Indigenous Hip-Hop Star J25 is the First Native Woman Inducted Into the Recording Academy

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In its six decades of presenting the Grammys, the Recording Academy has never inducted a Native American woman to be a judge, until now. Jezelle Childs-Evans, also known as J25, is the first.

The Wisconsin-based hip-hop star will help judge submissions for the next awards ceremony, in late January, and she’s seeking the creation of an Indigenous category. Of the academy’s 11,000-plus members, women account for just 26 percent. Childs-Evans says her induction “gives me a chance to be a part of the change in the future of music,” she tells Wisconsin Public Radio’s Elizabeth Dohms-Harter.

The Green Bay Press-Gazette’s Frank Vaisvilas, who covers Native communities, first ran the story—and WPR’s new podcast takes a deeper dive into Childs-Evans’ lyrics and life in an interview that foregrounds her fight for the return of land. Each song—from “Land Back” to “Indigenous”—excoriates state-sanctioned theft and familiar injustices but also affirms how wide-ranging and creatively diverse Native joy is. Her music enlarges and expands Indigenous identities and experiences beyond a single set of bounds.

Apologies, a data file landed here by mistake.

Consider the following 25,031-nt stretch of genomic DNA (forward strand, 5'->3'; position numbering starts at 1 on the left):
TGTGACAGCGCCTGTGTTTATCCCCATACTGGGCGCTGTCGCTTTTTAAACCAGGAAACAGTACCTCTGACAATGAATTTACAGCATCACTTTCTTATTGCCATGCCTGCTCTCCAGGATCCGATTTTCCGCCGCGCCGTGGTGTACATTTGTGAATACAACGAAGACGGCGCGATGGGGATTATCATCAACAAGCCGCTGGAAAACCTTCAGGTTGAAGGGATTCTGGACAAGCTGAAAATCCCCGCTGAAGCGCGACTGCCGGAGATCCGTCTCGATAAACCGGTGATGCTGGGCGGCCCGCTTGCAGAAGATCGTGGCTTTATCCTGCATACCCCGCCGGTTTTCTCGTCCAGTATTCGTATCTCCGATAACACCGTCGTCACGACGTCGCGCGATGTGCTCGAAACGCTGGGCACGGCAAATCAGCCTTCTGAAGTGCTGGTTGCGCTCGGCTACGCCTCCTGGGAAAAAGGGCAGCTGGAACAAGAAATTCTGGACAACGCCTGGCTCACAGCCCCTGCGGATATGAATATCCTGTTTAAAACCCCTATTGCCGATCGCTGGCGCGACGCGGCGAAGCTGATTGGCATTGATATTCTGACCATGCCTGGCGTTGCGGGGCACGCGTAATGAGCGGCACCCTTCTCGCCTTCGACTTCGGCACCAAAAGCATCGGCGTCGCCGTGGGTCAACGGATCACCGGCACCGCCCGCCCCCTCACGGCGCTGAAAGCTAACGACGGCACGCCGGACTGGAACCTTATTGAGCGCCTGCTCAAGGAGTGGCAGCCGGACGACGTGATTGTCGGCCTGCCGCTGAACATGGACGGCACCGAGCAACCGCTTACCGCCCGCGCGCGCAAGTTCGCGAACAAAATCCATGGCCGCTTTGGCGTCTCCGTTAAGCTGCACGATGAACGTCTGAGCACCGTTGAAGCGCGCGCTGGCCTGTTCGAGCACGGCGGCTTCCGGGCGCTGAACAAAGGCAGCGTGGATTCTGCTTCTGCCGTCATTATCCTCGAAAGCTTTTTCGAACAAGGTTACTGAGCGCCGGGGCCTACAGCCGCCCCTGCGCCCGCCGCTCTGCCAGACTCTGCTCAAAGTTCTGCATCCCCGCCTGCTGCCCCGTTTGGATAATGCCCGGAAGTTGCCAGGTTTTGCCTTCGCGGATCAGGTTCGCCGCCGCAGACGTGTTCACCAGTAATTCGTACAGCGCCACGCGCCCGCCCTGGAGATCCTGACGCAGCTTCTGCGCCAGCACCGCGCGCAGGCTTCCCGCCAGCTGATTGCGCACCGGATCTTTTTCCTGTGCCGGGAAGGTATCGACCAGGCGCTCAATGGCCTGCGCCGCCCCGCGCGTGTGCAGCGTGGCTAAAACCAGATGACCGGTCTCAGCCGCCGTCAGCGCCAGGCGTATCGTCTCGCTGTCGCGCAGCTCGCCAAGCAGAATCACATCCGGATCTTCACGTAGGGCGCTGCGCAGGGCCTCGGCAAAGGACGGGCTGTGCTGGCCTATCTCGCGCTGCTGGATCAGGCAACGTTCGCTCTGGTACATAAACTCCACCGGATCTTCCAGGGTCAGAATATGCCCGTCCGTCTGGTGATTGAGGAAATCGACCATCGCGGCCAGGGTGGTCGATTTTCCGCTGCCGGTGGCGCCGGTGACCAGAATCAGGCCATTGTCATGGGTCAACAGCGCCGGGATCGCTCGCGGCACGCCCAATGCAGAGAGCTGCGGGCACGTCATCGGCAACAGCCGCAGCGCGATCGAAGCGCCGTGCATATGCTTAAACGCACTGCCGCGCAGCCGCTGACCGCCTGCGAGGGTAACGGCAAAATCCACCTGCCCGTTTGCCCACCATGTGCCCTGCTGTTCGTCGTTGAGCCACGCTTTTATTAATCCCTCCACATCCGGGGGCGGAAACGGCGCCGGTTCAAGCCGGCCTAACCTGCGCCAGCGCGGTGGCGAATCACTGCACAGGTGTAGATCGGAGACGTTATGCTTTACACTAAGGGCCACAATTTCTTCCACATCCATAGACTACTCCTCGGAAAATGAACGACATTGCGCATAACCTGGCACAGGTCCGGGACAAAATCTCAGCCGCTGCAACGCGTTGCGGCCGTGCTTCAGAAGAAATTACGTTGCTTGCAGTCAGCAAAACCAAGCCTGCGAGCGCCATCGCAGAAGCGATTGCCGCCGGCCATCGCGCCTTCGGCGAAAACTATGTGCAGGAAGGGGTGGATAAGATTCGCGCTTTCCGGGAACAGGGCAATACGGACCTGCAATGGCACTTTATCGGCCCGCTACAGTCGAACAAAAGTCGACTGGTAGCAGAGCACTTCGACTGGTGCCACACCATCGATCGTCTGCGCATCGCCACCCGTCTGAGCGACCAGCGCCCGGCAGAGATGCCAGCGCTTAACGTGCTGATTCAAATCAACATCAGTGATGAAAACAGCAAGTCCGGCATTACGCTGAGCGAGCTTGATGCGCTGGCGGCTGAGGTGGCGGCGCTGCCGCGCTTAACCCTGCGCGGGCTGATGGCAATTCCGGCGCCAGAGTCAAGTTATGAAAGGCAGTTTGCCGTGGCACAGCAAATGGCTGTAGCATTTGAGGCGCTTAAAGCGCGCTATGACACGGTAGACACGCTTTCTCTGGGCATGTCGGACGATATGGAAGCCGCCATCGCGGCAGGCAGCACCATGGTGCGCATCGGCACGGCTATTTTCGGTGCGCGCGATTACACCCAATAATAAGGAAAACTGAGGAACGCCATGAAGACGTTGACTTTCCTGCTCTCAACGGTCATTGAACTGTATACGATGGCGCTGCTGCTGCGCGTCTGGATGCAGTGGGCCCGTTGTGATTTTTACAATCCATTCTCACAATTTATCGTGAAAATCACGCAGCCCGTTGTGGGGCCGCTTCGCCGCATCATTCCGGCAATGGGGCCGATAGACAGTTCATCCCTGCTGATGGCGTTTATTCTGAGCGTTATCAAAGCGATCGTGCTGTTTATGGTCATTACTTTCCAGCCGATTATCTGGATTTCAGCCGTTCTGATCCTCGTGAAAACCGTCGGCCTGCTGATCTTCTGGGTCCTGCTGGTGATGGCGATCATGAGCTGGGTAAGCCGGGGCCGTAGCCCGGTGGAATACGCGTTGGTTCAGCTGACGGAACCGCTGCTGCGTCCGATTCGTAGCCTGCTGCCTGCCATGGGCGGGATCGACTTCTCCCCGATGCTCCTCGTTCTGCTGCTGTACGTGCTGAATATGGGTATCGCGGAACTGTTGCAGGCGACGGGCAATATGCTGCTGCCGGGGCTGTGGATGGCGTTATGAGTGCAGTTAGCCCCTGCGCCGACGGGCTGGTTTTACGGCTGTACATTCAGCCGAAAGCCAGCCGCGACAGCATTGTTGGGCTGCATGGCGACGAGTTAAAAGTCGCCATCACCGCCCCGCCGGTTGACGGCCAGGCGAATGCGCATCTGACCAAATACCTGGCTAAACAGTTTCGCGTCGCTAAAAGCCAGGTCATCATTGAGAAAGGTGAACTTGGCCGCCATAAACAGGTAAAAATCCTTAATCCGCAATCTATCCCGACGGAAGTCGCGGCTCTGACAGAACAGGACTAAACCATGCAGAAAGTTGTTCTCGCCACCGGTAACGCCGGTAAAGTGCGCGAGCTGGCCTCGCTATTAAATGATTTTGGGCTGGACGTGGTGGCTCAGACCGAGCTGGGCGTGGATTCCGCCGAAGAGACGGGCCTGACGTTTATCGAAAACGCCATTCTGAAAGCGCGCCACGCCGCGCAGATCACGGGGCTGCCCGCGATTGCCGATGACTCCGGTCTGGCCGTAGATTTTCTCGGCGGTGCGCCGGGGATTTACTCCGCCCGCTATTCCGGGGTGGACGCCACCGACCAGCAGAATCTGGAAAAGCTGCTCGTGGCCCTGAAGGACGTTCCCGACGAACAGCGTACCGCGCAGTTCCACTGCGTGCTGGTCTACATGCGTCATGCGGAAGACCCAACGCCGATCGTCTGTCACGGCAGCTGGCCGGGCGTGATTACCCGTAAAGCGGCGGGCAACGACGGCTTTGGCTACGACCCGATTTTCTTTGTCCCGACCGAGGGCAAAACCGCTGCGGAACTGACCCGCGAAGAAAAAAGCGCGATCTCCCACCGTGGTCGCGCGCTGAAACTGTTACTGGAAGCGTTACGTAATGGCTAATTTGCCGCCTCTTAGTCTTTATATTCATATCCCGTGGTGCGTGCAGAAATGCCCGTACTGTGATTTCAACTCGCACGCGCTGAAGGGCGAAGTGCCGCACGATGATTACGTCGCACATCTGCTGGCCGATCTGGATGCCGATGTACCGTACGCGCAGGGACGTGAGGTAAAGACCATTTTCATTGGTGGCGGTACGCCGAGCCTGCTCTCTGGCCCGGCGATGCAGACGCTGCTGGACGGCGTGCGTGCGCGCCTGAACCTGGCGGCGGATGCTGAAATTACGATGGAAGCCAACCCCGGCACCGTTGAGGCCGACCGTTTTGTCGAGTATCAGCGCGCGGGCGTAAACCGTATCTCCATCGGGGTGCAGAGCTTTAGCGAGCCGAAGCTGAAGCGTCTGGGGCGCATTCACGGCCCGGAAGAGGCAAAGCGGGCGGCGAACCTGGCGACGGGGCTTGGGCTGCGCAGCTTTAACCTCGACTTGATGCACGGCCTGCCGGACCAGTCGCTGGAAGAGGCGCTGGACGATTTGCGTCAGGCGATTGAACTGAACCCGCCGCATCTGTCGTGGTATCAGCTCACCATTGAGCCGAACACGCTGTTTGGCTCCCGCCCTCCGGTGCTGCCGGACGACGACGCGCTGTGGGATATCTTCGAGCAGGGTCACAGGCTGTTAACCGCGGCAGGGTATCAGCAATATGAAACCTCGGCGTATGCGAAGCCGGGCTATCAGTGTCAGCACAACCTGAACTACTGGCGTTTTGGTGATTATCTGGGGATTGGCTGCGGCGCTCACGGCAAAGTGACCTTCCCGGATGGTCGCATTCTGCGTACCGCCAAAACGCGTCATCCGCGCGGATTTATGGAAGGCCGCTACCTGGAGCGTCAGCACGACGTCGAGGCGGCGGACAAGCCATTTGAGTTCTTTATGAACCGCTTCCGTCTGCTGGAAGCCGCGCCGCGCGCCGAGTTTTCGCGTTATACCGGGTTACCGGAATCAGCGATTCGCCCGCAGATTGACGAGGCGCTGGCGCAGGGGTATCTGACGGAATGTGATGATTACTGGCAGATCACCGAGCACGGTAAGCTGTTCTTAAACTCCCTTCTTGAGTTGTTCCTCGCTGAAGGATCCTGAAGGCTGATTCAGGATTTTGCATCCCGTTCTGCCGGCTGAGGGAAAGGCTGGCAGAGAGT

“Native American hip-hop / paving the way and it won’t stop / Aboriginal, flow original, got the red game in the gridlock,” she raps. “Indigenous, strong and resilient / 500 years and we’re still here / We weathered the storm like Trail of Tears / Going hard for my res like I’m Ada Deer / The creator help me see it clear.”

“I’m just speaking facts / Missing Indigenous women all over the world / gotta put an end to that / We gonna need more leaders to lead us.”

Her music video for “Indigenous” just had its premiere, and this short montage of ripping beats is a strong chaser.

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